provisionally assigned them to Lufengpithecus as
a new species (cf. Lufengpithecus chiangmuanensis). However, all of their specimens are said to
have been found from higher levels than the first
hominoid specimen (CMu6-1⬘00), and are probably
several hundred thousand years younger than the
latter (Suganuma et al., 2002). At present, it is
uncertain whether the first hominoid specimen
(CMu6-1⬘00) from the older deposits and the additional specimens from the younger deposits belong to the same species or not. In this article, we
provide a detailed description of the first hominoid
specimen (CMu6-1⬘00) and related information on
the mammalian fauna and geology of Chiang Muan.
The Chiang Muan basin is a small intermountain
basin located in Amphoe Chiang Muan, Changwat
Phayao. It is approximately 570 km north of
Bangkok, and 150 km east of Chiang Mai. The basin
is 250 –300 m in altitude, spanning 7.5 km (eastwest) by 22.5 km (north-south), and it is troughshaped, trending northwards. It originated in a
north-south fault graben flanked by mountains under 750 m in altitude, which are comprised of marine and nonmarine Mesozoic sandstones, conglomerates, and andesitic tuff (Lampang Group). The
bottom of the basin is filled with lacustrine to fluviolacustrine Tertiary deposits more than 200 m thick
(Chiang Muan Formation in this article). They are
overlaid with Quaternary fluvial deposits (less than
20 m). The thickness of the Chiang Muan Formation
indicates a long-term, slow, and continuous subsidence of the basin.
The Chiang Muan Formation is well-exposed in
the large pit of the Chiang Muan Lignite Mine.
Nagaoka and Suganuma (2002) recognized five
semiconsolidated and unconsolidated members: the
Under Burden (UB), Lower Lignite (LL), Inter Burden (IB), Upper Lignite (UL), and Over Burden
(OB), in ascending order (Fig. 2). The columnar section in Chaimanee et al. (2003) is basically similar to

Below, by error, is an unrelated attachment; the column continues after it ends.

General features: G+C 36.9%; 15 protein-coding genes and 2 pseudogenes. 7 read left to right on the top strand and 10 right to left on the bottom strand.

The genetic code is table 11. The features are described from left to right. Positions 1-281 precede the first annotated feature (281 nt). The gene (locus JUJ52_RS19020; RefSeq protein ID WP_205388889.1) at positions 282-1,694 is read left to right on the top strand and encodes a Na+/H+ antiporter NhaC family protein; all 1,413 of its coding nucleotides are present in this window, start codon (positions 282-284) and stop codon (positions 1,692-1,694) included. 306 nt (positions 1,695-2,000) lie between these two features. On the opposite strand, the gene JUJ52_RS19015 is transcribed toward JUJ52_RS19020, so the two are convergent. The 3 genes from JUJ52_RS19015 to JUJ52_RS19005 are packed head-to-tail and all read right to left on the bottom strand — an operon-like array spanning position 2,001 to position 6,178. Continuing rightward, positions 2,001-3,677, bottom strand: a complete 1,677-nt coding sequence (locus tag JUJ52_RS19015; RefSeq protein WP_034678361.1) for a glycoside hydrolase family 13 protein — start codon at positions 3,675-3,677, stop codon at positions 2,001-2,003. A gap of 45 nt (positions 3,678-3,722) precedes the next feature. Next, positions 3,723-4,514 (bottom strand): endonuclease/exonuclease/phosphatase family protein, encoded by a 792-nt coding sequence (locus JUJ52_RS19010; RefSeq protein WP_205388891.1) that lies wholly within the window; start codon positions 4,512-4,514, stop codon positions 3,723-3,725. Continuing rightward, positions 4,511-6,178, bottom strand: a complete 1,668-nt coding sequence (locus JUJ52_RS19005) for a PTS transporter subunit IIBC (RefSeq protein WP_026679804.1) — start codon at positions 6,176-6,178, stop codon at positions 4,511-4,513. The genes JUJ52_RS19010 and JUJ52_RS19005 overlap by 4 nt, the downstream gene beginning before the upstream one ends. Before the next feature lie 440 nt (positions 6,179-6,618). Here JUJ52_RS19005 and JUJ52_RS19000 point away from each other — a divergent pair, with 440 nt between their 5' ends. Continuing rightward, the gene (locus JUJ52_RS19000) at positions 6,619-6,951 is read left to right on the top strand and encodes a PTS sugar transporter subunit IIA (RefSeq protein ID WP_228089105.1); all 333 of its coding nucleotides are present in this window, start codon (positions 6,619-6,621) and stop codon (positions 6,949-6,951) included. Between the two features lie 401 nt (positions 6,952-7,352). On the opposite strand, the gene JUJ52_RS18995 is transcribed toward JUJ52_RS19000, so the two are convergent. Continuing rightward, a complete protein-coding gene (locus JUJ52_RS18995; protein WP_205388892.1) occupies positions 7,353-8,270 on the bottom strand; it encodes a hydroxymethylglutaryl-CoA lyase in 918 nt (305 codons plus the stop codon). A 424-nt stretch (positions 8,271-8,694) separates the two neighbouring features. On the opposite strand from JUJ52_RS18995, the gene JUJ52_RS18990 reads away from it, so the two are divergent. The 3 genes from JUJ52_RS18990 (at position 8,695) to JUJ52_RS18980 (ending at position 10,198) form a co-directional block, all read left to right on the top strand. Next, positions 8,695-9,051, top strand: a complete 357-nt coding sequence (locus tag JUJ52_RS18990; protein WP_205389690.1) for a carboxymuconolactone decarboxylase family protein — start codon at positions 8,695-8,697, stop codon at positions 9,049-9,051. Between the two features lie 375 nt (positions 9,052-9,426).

that in Nagaoka and Suganuma (2002), but they
used slightly different terms. The Lower Lignite
Member in Nagaoka and Suganuma (2002) corresponds to the lower lignite seams in Chaimanee et
al. (2003), while the Upper Lignite Member includes
both of the upper and middle lignite seams in the
latter. In this article, we follow Nagaoka and Suganuma (2002).
At the mine, lignite seams are being excavated by
the Chiang Muan Mine Co., Ltd. (CMMC), leaving
slopes covered with thin remains of the lignite
seams where fossils, including mammals, reptiles,
birds, and fish, have been collected (Kunimatsu et
al., 2000c; Nakaya et al., 2002a). The hominoid specimen (TJPET field no. CMu6-1⬘00) was discovered
on the surface on January 22, 2000 by Nikorn
Wongchai, a geologist of CMMC, when he was looking for fossils with the members of TJPET on a slope
of the mining pit. The place of discovery is positioned
at the southern end of the mining pit (TJPET locality name CMu 6: N 18° 56⬘ 08⬙, E 100° 14⬘ 07⬙) and
corresponds to the Lower Lignite. The surface of the
slope around this locality is covered with the remnants of lignite, and it is approximately parallel to
the strata, so that the fossils collected on the surface
are thought to be contemporaneous to each other.
From locality CMu6, some vertebrate teeth and
postcranial fragments had previously been found by
the mine staff and were preserved in the fossil collection of the CMMC office. Judging from the columnar section in Chaimanee et al. (2003), their additional hominoid specimens were collected from the
Upper Lignite in Nagaoka and Suganuma (2002).
The hominoid specimen (CMu6-1⬘00) is the
heavily worn crown of a right upper M1 or M2 (Fig.
3). It appears to be low-crowned, though we should
be careful, since heavy occlusal wear may sometimes
have an effect on the appearance of the crown
height. The paracone is missing. The protocone and
hypocone are worn flat, with large areas of dentine
exposed on both cusps. These dentine exposures are
hollowed deeply, but they are not connected with
each other. The metacone still retains a considerable
relief, with a very tiny dentine exposure near the
apex. The cusps appear to have been low and voluminous. The remaining part of the crown (mesiodistal length 11.8 mm by buccolingual breadth 14.0
mm) indicates that this hominoid specimen is equivalent in dental size to extant orangutans (Fig. 4).
Fig. 2. Columnar section of Chiang Muan Formation. Under
Burden (UB) is less than 20 m thick, reddish to grayish in color,
and comprises silt to sand. Sedimentary environment is lowenergy-fluvial to lacustrine. Lower Lignite (LL) consists of two
lignite layers, each of which is ca. 10 m thick, suggesting a forest
swamp paleoenvironment. Inter Burden (IB) is ca. 50 m thick,
comprised of reddish brown to gray silt and sand. Sedimentary
environment is low-energy-fluvial, and there would have been
frequent dry periods. Upper Lignite (UL) is ca. 85 m thick, and
comprises gray silt-clayey sediments that contain gastropod fossils and are interbedded with more than 10 layers of lignite, each
of which is less than 10 m thick. Paleoenvironment is inferred to
be intermittent forest swamp and lacustrine. Over Burden (OB) is
30 m thick, consisting of yellowish to reddish brown silt-sand,